Sponsored by Preservation & Creation
In today’s digital photography market, the demand for printing, album and book making is still high. Print products have become more customized, allowing photographers to leave their own personal touch on keepsakes. Enter Preservation & Creation.
“I equate prints like these to listening to my favorite album on vinyl,” says Jacob Murphy, founder and photographer at JBM Photography—a San Francisco- and Brooklyn-based team of wedding photojournalists—of his recent print purchase at Preservation & Creation. “It adds to the experience.”
The prints he’s referring to are the company’s Journal Prints, which pack a powerful twofold punch. In addition to being Polaroid-style prints—complete with the instant-film look and matte finish, along with the option for adding text to the bottom—a percentage of every purchase goes toward funding a water project in an impoverished community.
Preservation & Creation, founded in 2014, is the brainchild of a group of creative thinkers with backgrounds in photography, design and marketing who banded together with one common mission in mind: “to preserve and inspire life with purpose.”
One way the founders of Preservation & Creation derive purpose from their work is through their alignment with non-profit organizations like Living Water International, a charity they have been donating to long before the company was forged. The second way is through preserving memories that may otherwise exist only in cyberspace.
“Having a tangible print in today’s digital world is an honor and a privilege,” Murphy says. As the founding photographer of JBM, Murphy understands the synergy required for beauty and photography to be in perfect balance, and uses this mindset to capture a couple’s love, quirkiness and individual taste through stunning wedding, engagement and family albums. But while there are more images online now than ever before, the creative energy it takes to preserve a moment in a photograph remains largely unseen without the addition of a tangible keepsake, like a Journal Print or a Hardcover Photo Book.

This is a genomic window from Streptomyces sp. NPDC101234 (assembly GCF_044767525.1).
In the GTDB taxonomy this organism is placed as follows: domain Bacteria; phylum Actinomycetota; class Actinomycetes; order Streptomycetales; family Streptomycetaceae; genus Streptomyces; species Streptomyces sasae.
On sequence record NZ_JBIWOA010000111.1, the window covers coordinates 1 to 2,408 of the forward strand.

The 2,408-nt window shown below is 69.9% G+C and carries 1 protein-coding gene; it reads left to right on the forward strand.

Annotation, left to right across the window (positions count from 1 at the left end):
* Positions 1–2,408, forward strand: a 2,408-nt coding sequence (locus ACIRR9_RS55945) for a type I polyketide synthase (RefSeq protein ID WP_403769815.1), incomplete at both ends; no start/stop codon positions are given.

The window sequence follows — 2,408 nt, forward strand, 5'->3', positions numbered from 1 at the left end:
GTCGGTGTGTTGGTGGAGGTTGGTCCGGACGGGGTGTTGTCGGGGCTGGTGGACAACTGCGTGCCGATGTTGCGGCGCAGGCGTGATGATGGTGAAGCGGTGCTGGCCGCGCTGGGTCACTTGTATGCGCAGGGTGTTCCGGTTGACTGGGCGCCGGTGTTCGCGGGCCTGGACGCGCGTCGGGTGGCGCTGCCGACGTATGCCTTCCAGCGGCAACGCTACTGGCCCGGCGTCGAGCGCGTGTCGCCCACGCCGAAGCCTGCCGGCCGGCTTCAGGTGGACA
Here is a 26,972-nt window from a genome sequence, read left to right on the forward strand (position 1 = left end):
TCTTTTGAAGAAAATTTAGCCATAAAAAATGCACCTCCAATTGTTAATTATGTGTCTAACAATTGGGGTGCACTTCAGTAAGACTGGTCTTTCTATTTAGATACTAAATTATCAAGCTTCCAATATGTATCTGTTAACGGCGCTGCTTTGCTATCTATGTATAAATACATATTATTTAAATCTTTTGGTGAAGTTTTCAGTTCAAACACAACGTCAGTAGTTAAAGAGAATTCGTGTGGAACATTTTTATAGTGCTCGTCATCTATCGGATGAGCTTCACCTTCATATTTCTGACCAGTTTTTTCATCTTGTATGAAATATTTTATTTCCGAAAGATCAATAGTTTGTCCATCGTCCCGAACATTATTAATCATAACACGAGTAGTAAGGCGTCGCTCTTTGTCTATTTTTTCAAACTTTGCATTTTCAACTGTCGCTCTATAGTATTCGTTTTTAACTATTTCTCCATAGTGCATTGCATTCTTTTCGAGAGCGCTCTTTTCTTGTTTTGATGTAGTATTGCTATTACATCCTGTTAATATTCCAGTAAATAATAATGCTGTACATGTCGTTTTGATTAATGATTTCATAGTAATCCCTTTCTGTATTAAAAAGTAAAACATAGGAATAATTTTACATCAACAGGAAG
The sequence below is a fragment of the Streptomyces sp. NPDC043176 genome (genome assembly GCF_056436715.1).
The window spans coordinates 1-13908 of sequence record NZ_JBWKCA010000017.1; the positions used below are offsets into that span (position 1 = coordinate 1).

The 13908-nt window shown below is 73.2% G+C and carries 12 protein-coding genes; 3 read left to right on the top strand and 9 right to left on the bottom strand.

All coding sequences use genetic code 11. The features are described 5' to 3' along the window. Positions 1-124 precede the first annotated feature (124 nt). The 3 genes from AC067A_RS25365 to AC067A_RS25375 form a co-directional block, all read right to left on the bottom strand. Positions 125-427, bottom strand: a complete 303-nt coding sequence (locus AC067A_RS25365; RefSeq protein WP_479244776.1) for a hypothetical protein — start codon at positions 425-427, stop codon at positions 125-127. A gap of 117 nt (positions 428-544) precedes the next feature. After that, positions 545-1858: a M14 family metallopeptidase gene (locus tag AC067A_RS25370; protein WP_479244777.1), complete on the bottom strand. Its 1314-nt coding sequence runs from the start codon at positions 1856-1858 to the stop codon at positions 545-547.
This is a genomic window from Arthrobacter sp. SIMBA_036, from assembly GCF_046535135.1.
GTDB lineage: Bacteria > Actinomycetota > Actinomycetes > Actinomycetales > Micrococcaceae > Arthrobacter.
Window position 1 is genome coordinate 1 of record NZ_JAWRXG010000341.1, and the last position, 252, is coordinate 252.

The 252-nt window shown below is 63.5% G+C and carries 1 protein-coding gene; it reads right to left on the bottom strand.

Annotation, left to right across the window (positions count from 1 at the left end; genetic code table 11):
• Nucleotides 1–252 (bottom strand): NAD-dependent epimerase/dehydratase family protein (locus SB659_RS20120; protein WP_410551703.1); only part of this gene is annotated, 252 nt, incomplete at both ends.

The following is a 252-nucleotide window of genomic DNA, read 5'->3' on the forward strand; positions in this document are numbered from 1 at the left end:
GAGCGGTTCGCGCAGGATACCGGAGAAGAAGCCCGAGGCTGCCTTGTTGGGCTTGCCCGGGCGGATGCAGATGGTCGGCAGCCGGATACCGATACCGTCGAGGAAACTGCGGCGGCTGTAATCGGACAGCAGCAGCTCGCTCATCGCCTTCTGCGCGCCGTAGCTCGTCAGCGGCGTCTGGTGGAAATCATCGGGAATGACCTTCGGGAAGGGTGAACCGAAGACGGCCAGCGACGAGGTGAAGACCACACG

“I always encourage my clients to order prints because sitting down and looking through a physical album is a more intimate experience than scrolling through a gallery on a computer,” Murphy says. “We have enough computer time in our lives already.”
As a photographer who has a background in printing, quality is also important to Murphy. “I put a lot of work into my post-production. Tweaking temperature and tint is a major part of that effort,” he says. “It’s refreshing to see the colors that I envisioned come through in the finished Preservation & Creation product.” In addition, “I love the paper,” he says. “It feels archival; thick but not card stock-y; matte but without losing details and contrast.” Prints ordered through Preservation & Creation can be purchased with a Bastrop Wood Block photo holder—made from the reclaimed wood burned during the Bastrop County Complex fire in Texas—and come wrapped in velum, which, Murphy notes, is a “very classy touch.”
The clients that order prints from Murphy are passionate about print, he says, so it’s important for him to be able to provide a service like Preservation & Creation. But it’s equally important that he doesn’t add to his workload. “Uploading the photos is fast and easy. The editing, cropping and manipulation of the images through the website moves quickly and makes sense,” he explains. “Preservation & Creation prints are a great fit aesthetically for my clients’ style: vintage, clean, and high quality.”
We hit the PDN archives to bring you a look at some old-school photo ads. More ›
We hit the PDN archives to bring you a look at some old-school photography ads. Enjoy! More ›
We hit the PDN archives to bring you a look at some old school photography ads. Enjoy! More ›